The Gaggia Baby Class was designed with style and function in mind. That’s why it is housed in brushed stainless steel that is both chic and durable. The new exterior design found on the Baby Class will add a professional look and elegant feel to your kitchen.
The Baby Class comes with a detailed instruction manual, coffee scoop, plastic tamper, and single, double, and ESE pod filter baskets.
ManualsBack to Top
- Gaggia New Baby 06 Class Parts Diagram - rev 00 - 08-29-2006
- Gaggia Baby 02 parts diagram - rev 00 - 11-11-2002
- Gaggia Baby 77 parts diagram - rev 00 - 02-01-2006
- Gaggia Baby 86 parts diagram - rev 01 - 02-16-2007
- Gaggia Baby 89 wiring diagram - rev X - 08-30-2002
- Gaggia Baby 91 parts diagram - rev 01 - 02-13-2007
- Gaggia Baby Class Hydraulic diagram - rev X - 05-26-2006
- Gaggia Baby Class Electric Diagram - rev X - 06-20-2006
- Gaggia Baby Class Parts Diagram 8/14/2012
- Gaggia New Baby Class Parts Diagram, Rev 08-2006
- Gaggia Baby Class Parts Diagram, Rev 03-2012
- User's Manual
- Quickstart Guide
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SpecsBack to Top
|Dimension - Width (Inches)||9.6|
|Dimension - Height (Inches)||15.7|
|Dimension - Depth (Inches)||10.4|
|Housing Materials||Brushed Stainless Steel|
|Drain Line Adaptable||No|
|One Touch cappuccino|
|One Touch Cappuccino||No|
|Steam Wand Style||Pannarello|
|Number Of Holes||1|
|Reservoir Or Plumbed||Reservoir|
|Reservoir Capacity (Oz)||60|
|Type Of Controls||Push Button/ Dial|
|Passive / Active||Passive|
|Material||Chrome Plated Brass|
|Commercial Filter Baskets Included||Yes|
|Pressurized Filter Baskets Included||Yes|
|Ground, E.S.E. Pod And Capsule Compatible||Ground & ESE Pod|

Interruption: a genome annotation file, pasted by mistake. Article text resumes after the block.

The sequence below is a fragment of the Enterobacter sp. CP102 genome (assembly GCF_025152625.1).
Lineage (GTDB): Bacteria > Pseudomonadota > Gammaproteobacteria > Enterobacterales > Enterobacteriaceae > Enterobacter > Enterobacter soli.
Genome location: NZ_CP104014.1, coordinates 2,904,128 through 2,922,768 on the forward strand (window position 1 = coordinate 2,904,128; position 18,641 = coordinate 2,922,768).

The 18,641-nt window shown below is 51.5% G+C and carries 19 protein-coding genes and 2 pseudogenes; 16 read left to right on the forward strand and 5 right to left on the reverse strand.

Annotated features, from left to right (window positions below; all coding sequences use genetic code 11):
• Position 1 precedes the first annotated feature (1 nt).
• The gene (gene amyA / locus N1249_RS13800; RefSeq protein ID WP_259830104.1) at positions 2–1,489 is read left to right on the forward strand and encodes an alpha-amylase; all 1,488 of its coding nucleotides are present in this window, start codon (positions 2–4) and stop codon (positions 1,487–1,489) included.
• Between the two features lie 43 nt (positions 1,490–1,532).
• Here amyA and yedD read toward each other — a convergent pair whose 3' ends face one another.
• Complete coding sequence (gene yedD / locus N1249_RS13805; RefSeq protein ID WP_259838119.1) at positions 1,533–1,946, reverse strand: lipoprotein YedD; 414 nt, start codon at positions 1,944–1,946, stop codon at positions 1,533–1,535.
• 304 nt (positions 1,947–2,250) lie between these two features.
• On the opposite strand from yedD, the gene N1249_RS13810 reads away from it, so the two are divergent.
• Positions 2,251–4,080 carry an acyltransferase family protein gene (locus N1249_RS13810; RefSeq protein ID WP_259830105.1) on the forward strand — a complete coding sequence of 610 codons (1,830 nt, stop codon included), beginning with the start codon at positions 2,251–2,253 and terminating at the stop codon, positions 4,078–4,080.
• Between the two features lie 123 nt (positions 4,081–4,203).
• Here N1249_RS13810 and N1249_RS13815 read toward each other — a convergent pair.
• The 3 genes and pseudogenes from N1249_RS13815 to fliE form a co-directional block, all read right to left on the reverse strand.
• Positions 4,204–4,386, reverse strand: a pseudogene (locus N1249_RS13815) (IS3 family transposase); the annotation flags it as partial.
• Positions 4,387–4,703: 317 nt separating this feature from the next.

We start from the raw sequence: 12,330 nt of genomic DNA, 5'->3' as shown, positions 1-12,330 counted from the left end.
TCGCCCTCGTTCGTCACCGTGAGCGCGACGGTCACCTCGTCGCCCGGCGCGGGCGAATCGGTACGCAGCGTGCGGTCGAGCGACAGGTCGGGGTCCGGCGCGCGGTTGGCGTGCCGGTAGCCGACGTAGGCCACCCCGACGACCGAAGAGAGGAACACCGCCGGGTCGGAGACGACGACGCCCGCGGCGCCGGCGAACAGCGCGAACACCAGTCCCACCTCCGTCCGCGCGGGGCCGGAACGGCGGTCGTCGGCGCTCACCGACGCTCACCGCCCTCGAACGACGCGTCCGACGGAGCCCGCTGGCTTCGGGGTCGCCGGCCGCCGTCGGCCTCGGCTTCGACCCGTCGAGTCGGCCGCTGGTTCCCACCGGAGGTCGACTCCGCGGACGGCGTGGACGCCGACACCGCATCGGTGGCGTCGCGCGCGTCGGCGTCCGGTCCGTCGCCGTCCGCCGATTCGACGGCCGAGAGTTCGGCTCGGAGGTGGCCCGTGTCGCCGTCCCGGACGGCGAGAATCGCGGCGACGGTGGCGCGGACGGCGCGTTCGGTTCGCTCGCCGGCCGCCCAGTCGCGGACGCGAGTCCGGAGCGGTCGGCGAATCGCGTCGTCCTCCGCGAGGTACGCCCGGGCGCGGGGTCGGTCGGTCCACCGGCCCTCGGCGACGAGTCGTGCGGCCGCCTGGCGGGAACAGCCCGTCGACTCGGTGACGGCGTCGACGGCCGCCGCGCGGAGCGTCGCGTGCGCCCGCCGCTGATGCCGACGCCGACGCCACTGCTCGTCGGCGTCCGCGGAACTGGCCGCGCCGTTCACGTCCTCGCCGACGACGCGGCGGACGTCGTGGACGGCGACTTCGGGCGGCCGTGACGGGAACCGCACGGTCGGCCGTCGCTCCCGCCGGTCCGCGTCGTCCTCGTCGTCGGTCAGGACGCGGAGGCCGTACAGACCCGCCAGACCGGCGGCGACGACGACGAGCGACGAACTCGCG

|Material||Chrome Plated Brass|
|Capsule / Pod Friendly||Yes|
|Number Of Boilers||1|
|Brew And Steam Simultaneously||No|
|Maximum Pressure (Bar)||15|
|Descaler Used||Gaggia Descaler|
|Country Of Manufacture||Italy|
|Repairs By||Whole Latte Love|
PartsBack to Top
Question & AnswersAsk our Community any quesiton you may have about this product! We are happy to help. Back to Top
Maggie aswered:You want to actually fill the water tank completely-that way, you don't have to worry about the machine running out of water mid shot. The machine heats on its own once it is turned on, and you do want to make certain that you have followed the priming instructions first so that water flows... more
Javaqueenbee aswered:Thanks Maggie for your reply. I found a video on youtube yesterday and the shot was better this morning. The info about the water is good to know as well as the size to pull. I'm sure it will take some time to get it perfect, so I will keep trying. Many thanks!
techkathy aswered:Is the milk heating but just not frothing? There is a small insert inside of the long sleeve of the pannarello wand. It should be sticking out far enough that it looks like 2 small points. Also make sure that the small air hole (pin hole) is clean and clear and able to draw in air for frothing.
DanielCulver aswered:The Baby Class has a small aluminum boiler similar to a basic mono-block. Waiting longer or flushing the line won't do too much to help. The water is pretty much heated on demand and the "force" is in part produced by keeping the line diameter small enough to ensure adequate velocity of the steam... more
mjackson aswered:Ariel, There is some validity regarding how long you let your espresso sit and it really should not be more than 15 seconds. I would steam your milk first. You will want to run water out of the steam wand to cool your boiler faster and you may want to run some water out of your grouphead as well... more
Sanfam aswered:If your machine is leaking from the steam valve while the machine is on, there are two avenues you can look into: 1. If the leaking has become steadily worse, consider descaling the machine. If small bits of scale have worked its way into your machine's steam valve, they could be preventing it... more
BlogBack to Top
Ok so you just received your new semi-automatic machine and are getting ready to make a nice cappuccino. You have watched the local Barista, done your online research and have quickly come to the conclusion that you are getting conflicting information on how to properly make a cappuccino or latte...